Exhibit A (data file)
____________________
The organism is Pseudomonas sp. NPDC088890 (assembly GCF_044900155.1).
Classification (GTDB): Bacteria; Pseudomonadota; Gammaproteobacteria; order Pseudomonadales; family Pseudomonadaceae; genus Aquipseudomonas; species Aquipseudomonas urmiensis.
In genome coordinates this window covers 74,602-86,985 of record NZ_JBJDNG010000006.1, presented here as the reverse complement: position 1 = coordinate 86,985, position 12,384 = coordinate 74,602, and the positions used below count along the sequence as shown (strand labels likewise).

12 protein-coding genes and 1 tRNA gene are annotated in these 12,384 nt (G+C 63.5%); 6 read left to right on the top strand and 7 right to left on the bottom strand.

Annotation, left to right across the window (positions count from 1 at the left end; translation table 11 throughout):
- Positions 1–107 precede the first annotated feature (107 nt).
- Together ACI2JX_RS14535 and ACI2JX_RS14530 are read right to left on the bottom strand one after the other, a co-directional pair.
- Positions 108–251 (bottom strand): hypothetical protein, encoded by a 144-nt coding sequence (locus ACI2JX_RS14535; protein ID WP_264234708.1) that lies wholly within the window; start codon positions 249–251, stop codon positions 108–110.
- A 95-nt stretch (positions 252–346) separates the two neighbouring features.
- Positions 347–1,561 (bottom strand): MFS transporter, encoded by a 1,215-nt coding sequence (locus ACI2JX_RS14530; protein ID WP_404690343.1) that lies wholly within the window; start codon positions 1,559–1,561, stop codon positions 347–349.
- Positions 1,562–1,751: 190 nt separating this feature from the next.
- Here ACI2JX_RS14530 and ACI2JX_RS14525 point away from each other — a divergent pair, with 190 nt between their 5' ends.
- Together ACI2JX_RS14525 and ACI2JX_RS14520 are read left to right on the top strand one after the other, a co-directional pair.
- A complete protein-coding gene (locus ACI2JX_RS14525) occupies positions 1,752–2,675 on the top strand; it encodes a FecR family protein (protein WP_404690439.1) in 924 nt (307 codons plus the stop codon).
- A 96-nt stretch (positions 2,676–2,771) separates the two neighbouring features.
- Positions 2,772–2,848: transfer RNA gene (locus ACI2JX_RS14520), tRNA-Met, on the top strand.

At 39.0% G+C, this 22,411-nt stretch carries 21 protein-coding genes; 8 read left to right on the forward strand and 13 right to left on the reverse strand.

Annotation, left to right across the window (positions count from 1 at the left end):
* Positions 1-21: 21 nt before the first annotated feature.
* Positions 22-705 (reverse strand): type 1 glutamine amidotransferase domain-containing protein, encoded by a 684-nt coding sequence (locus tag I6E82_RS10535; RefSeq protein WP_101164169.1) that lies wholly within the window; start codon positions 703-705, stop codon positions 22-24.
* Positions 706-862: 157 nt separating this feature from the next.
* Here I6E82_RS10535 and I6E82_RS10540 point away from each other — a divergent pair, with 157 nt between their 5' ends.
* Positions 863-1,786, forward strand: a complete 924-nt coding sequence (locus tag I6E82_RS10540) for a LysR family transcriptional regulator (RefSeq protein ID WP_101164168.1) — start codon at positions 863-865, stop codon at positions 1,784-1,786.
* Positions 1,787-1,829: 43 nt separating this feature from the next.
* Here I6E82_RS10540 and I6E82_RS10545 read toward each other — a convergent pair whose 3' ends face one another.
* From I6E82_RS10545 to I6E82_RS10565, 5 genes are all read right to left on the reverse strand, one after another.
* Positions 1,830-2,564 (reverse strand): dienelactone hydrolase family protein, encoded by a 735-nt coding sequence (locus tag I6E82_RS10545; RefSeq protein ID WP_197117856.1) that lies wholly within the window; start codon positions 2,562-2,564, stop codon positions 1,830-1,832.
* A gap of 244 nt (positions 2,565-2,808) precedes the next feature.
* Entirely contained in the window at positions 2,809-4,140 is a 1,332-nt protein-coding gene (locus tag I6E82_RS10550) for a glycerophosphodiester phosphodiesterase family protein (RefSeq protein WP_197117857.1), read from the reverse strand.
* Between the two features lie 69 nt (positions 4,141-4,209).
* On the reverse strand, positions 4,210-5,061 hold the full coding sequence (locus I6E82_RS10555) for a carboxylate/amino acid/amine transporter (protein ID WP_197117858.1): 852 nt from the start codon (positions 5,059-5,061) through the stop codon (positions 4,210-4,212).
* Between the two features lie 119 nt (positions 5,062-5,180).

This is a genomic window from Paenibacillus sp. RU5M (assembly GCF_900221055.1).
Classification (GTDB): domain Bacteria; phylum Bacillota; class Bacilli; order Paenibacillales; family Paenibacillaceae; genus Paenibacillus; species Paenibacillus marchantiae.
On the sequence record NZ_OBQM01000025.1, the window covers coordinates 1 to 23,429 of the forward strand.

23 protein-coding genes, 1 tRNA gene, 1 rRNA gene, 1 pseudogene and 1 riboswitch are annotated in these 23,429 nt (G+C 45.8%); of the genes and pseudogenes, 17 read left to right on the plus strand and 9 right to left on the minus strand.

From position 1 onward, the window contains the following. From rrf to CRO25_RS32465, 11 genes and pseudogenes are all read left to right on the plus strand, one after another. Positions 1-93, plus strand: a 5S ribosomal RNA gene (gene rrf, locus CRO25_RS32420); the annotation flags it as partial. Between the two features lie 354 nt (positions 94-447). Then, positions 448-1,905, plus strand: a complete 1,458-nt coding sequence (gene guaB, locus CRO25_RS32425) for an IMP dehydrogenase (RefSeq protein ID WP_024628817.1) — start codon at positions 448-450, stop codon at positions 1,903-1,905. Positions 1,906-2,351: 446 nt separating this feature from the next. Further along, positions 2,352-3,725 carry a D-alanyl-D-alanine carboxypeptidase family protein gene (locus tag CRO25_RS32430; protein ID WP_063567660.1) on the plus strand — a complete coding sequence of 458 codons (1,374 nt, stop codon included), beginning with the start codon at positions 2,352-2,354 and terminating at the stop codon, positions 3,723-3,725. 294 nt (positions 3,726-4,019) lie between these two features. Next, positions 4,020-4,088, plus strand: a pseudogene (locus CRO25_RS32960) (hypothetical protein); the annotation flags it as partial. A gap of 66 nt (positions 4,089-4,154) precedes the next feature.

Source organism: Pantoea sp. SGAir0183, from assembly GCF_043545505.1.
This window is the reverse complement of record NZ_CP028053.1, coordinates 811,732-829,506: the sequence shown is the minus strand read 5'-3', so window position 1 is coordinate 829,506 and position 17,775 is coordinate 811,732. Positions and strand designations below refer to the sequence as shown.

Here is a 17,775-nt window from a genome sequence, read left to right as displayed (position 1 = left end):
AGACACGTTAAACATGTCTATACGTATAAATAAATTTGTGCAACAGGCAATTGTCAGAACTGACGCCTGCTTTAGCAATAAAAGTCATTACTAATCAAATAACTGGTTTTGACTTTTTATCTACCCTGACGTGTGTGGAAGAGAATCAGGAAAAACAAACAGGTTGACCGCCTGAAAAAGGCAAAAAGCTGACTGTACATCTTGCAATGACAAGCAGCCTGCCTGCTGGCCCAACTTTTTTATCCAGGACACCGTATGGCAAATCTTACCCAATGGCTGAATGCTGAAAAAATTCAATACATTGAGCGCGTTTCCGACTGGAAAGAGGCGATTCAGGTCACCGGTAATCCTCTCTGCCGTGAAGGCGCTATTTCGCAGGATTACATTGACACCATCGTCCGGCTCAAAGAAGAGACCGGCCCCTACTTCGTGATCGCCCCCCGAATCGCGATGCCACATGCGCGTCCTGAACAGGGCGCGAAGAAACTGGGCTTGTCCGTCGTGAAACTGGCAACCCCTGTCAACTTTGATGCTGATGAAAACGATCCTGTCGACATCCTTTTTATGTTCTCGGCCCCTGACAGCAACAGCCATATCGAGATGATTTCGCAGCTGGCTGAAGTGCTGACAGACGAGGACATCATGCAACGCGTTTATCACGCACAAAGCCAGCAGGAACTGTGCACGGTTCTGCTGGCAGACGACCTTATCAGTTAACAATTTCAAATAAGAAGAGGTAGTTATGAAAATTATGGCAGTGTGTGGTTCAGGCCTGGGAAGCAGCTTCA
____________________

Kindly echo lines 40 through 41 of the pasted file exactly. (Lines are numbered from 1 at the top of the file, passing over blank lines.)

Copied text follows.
Here is a 17,775-nt window from a genome sequence, read left to right as displayed (position 1 = left end):
AGACACGTTAAACATGTCTATACGTATAAATAAATTTGTGCAACAGGCAATTGTCAGAACTGACGCCTGCTTTAGCAATAAAAGTCATTACTAATCAAATAACTGGTTTTGACTTTTTATCTACCCTGACGTGTGTGGAAGAGAATCAGGAAAAACAAACAGGTTGACCGCCTGAAAAAGGCAAAAAGCTGACTGTACATCTTGCAATGACAAGCAGCCTGCCTGCTGGCCCAACTTTTTTATCCAGGACACCGTATGGCAAATCTTACCCAATGGCTGAATGCTGAAAAAATTCAATACATTGAGCGCGTTTCCGACTGGAAAGAGGCGATTCAGGTCACCGGTAATCCTCTCTGCCGTGAAGGCGCTATTTCGCAGGATTACATTGACACCATCGTCCGGCTCAAAGAAGAGACCGGCCCCTACTTCGTGATCGCCCCCCGAATCGCGATGCCACATGCGCGTCCTGAACAGGGCGCGAAGAAACTGGGCTTGTCCGTCGTGAAACTGGCAACCCCTGTCAACTTTGATGCTGATGAAAACGATCCTGTCGACATCCTTTTTATGTTCTCGGCCCCTGACAGCAACAGCCATATCGAGATGATTTCGCAGCTGGCTGAAGTGCTGACAGACGAGGACATCATGCAACGCGTTTATCACGCACAAAGCCAGCAGGAACTGTGCACGGTTCTGCTGGCAGACGACCTTATCAGTTAACAATTTCAAATAAGAAGAGGTAGTTATGAAAATTATGGCAGTGTGTGGTTCAGGCCTGGGAAGCAGCTTCA